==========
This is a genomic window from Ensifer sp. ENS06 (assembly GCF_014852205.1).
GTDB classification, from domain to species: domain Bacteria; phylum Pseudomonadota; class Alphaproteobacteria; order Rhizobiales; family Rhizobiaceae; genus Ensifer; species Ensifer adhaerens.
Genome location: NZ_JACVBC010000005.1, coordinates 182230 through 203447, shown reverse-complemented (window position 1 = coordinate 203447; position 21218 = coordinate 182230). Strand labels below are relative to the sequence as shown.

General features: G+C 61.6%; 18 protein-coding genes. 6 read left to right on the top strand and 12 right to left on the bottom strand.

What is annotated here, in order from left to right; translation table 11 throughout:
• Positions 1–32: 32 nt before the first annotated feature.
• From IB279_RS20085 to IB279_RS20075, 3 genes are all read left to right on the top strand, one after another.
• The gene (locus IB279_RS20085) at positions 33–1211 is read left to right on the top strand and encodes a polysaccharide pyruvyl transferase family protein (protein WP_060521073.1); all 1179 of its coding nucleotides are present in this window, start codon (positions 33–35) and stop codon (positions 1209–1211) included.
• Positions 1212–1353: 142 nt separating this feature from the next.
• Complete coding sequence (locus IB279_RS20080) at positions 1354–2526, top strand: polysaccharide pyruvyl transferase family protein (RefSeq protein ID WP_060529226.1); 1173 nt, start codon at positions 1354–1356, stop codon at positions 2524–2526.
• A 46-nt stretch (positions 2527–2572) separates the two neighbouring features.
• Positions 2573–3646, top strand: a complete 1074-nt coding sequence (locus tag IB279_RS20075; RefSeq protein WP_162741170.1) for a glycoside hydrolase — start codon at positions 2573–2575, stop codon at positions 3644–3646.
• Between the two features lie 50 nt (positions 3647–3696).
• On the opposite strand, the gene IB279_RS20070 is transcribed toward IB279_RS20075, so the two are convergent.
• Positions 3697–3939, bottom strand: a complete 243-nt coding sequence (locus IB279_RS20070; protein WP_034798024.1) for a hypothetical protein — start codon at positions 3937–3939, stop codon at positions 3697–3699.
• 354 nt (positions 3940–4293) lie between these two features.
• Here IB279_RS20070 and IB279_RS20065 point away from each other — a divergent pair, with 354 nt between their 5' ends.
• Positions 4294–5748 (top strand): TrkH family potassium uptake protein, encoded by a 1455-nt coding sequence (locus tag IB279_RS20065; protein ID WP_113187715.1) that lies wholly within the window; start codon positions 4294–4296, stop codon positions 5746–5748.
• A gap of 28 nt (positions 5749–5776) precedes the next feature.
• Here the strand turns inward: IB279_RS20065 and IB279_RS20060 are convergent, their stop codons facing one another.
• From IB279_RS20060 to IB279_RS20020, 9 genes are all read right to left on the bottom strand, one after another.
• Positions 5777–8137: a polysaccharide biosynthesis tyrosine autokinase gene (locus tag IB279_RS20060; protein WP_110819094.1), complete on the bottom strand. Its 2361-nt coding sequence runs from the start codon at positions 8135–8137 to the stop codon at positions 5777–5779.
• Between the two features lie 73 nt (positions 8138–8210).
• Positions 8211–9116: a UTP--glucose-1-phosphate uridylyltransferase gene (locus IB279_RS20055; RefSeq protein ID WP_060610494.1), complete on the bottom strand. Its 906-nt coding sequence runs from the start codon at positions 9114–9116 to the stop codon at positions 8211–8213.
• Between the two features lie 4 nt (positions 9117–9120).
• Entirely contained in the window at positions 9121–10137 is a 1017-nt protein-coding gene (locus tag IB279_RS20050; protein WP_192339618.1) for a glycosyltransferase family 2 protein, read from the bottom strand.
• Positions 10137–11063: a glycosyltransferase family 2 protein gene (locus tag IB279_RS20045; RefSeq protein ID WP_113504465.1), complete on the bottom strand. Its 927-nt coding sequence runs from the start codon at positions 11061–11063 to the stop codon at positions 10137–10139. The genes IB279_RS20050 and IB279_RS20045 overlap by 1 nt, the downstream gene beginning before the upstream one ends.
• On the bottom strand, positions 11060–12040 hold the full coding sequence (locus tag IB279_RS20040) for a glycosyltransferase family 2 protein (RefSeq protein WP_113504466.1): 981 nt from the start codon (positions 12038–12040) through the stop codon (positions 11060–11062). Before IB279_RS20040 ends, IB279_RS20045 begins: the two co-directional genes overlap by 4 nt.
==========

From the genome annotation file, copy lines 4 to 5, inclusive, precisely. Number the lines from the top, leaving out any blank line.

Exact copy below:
General features: G+C 61.6%; 18 protein-coding genes. 6 read left to right on the top strand and 12 right to left on the bottom strand.

What is annotated here, in order from left to right; translation table 11 throughout: